The article is informative and has given me a drive to introduce the habit of keeping chicks. I only face the problem of little space and the conditining for Dar es salaam is warmer than that of your place.

  5. The birch ladder is really really epic my dear, so orginal and so useful ! I`ll start crafting it this weekend if I manage to convince my hubby !

    1. Expand slowly, as you can afford. Too many farms go into huge debt that they can never repay by expanding too quickly. Ask around for materials that may be salvaged to provide shelter, but always put the health of your birds first. Avian flu is becoming more common, and stressed birds are more likely to get sick.

  6. wooow have really enjoyed reading this am 22 no job and I would like to continue with my schooling I was looking for a small business and I thought about chicken it can help me to solve my problem and thank you very much for such wonderful thought you have shared am going to put on practice

  7. Thank you, thank you and more thank yous to you, Sir CJ & Miss Laurie!! This article really cemented my desire to start a small poultry business back in the Philippines when the time we’ll settle there for good. I have a 700 mΒ² idle lot back in our province and I think that’s more than enough space for a small backyard farming.

    This article AND ALL the comments in here gave me tips on how to do the chicken raising and all the bad things that might happen during the raising. Now, I am bookmarking your site so I can go back and read again if I miss some things. Again, my kisses to all of you!!

  8. Hi my hen laid her first egg three days ago. Then she just stopped, its been three days now. Is this normal or should i expect eggs soon. I’m not sure.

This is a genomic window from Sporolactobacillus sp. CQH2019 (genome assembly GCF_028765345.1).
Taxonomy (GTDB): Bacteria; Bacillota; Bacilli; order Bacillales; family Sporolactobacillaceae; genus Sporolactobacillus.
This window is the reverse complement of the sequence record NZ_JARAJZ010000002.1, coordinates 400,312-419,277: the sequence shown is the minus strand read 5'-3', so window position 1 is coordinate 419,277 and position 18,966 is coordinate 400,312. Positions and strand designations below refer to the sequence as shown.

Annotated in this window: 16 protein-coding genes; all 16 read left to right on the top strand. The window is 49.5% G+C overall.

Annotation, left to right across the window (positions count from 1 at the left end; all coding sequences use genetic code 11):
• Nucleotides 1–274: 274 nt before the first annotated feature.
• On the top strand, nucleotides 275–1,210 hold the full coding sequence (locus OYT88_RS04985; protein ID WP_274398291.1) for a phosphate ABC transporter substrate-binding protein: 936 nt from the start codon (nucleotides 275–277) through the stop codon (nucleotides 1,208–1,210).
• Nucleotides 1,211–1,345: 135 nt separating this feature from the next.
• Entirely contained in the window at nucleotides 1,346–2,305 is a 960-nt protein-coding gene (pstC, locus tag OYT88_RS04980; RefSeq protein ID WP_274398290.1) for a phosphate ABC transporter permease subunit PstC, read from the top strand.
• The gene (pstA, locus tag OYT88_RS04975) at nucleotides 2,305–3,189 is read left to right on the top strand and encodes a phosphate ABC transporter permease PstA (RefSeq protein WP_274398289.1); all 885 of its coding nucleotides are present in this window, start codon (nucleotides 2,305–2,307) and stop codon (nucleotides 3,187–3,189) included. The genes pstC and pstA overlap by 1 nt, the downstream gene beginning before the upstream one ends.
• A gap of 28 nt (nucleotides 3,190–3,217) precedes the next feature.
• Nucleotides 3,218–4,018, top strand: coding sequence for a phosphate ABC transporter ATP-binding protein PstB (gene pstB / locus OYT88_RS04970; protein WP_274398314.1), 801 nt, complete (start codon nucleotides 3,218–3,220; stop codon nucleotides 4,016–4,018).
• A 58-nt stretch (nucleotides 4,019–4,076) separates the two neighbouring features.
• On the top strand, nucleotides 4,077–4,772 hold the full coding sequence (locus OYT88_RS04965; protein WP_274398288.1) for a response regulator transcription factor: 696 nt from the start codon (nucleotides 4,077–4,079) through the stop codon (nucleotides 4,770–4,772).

9. This is some great information, and I appreciate your point that taking care of chickens isn’t difficult. My kids have been wanting some sort of pet for a while now, and my husband and I want to get something that is easy to take care of at first. We’ll definitely look into getting a few chickens to start out, and we’ll be sure they are taken care of. Thanks for the great post!

  10. Thanks for such a useful post! Plenty of cutsie, fluff articles out there. Not near enough real life ones such as yours though!

  11. Sorry for the typos… Posting this again…. I live outside city limits in a rural neighborhood. We have .8 acres but it’s sectioned off. The area where our chickens will be has three different areas: Our back yard, our garden, and their pin/run. Their pin is about forty feet by twenty feet!! I haven’t decided if I’ll just let them free range all over the yard and garden and pin or rotate the spaces. The garden is about as big as their run and the yard is about twice as big as the run. At any rate I wasn’t planning on putting a roof over their run, because it is so big. why would they need a roof in their pin? Especially since I’m putting them in their coop at night which is sealed and locked up. I’m a beginner so i have no idea about these things! Thanks for answering my questions! I enjoyed your article! πŸ˜‰

    1. Chickens can fly over short fences, so if that’s a concern, you should add a roof. If you have airborne predators, like chicken hawks, add a roof.

      You may want to allow chickens in the garden before planting or after harvest for cleanup duties, but I wouldn’t put them in during the growing season because they dig and peck and generally are pretty destructive.

      There may be zoning restrictions that require you to keep your chickens caged. If not, please check with your neighbors and make sure it’s okay with them if the chickens wander a bit. (See prior mention of chickens being destructive.) I know I would be very upset if neighbor’s chickens trashed my flower or vegetable beds.

  12. Also, I live outside city limits in a rural neighborhood. We have .8 access but it’s second off. The are where our chickens will be has three different sections. Or back yard, our garden, and their pin/run. Their pin is about forty by twenty. I don’t think I’m going to put a roof over it. If i put them in their coop at night why would they need a roof in their pin? Thanks for answering my questions! I enjoyed your article! πŸ˜‰